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By that I mean that most cities are constantly undertaking

In case you are not already familiar with the Old Spice ads staring Isaiah Mustafa, Moncler Men’s Long Sleeve they originally aired during the 2010 Super Bowl and later during the Winter Olympics. The first commercial shot with its mix of quick shots, random imagery and deadpan delivery proved to have the right recipe for viral Internet success resulting in over 16 million views on YouTube. By mid-July the “Old Spice guy” was already something of a household name in the dysfunctional households of various Internet communities. As a result, when a call was put out on Old Spice’s Twitter and Facebook pages for people to ask the Old Spice guy questions (you could basically ask him anything) word spread pretty fast, resulting in lots of submissions, giving the writers plenty of source material to riff on. Once received, the questions were sorted through and ranked for effectiveness, and a script was quickly written and filmed, resulting in a short and usually very funny YouTube clip.


A social media strategy is almost a requirement at this point for any commercial brand. For most, the common combination of a Twitter and Facebook account fed with frequent posts is usually enough. With every tweet your followers are reminded of your existence, and if you are lucky enough, they may even click through to any links you provide. But harnessing the power of social media in a carefully orchestrated campaign utilizing all the major platforms? That’s an entirely different proposition – and quite a feat if it can be pulled off. Despite the challenge, that’s exactly what the creative team behind Old Spice did.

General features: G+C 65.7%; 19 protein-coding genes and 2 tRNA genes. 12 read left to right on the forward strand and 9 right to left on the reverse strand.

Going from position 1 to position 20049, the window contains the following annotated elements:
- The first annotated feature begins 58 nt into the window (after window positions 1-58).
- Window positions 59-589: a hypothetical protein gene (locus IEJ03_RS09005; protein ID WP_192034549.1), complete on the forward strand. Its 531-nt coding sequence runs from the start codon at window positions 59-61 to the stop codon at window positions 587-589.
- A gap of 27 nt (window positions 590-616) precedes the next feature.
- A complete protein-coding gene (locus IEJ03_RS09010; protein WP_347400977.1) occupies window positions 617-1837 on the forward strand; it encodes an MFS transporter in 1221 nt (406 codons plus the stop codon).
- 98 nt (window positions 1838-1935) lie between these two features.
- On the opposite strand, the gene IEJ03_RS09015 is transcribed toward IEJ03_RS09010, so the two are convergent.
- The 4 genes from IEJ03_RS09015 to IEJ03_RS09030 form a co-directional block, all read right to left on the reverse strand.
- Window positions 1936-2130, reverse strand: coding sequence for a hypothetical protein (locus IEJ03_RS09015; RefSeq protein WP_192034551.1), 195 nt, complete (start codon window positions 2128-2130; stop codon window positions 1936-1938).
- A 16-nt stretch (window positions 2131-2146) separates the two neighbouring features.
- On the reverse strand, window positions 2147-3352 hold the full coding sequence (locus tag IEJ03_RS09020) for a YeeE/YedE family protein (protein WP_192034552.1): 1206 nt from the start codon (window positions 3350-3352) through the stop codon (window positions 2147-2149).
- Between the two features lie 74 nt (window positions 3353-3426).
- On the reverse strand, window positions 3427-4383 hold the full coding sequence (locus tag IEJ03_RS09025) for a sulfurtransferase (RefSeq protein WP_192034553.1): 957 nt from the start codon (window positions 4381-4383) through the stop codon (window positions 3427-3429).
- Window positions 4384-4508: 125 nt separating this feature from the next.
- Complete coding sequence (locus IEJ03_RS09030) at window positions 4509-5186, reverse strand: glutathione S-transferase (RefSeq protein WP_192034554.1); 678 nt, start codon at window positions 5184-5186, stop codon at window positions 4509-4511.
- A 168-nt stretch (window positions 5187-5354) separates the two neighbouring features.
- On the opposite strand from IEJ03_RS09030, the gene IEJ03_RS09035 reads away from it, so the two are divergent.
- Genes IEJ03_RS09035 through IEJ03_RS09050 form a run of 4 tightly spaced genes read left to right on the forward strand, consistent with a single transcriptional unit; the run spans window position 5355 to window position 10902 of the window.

Meanwhile, a group of leaders from Cincinnati paid a visit to Minneapolis to see that city up close. I think these sorts of things are critical. You have to get out into the world and see what is going on. So many people never visit the city right down the street, much less successful places around the country and the world that might have lessons to be learned. If you are never exposed to the best of what is going on elsewhere, it is easy to fall into the trap of believing the narrative of your own progress. By that I mean that most cities are constantly undertaking civic improvement initiatives. It is is very easy to judge the success or failure of these solely in terms of what they replaced. New convention center on what used to be a weedy lot? It must be great, right? But when you actually visit other places, especially top performing cities, you see where you really stack up. Every city these days has restaurants going in downtown, condos, etc. So much of what is conventionally viewed as progress is really just riding the trends.

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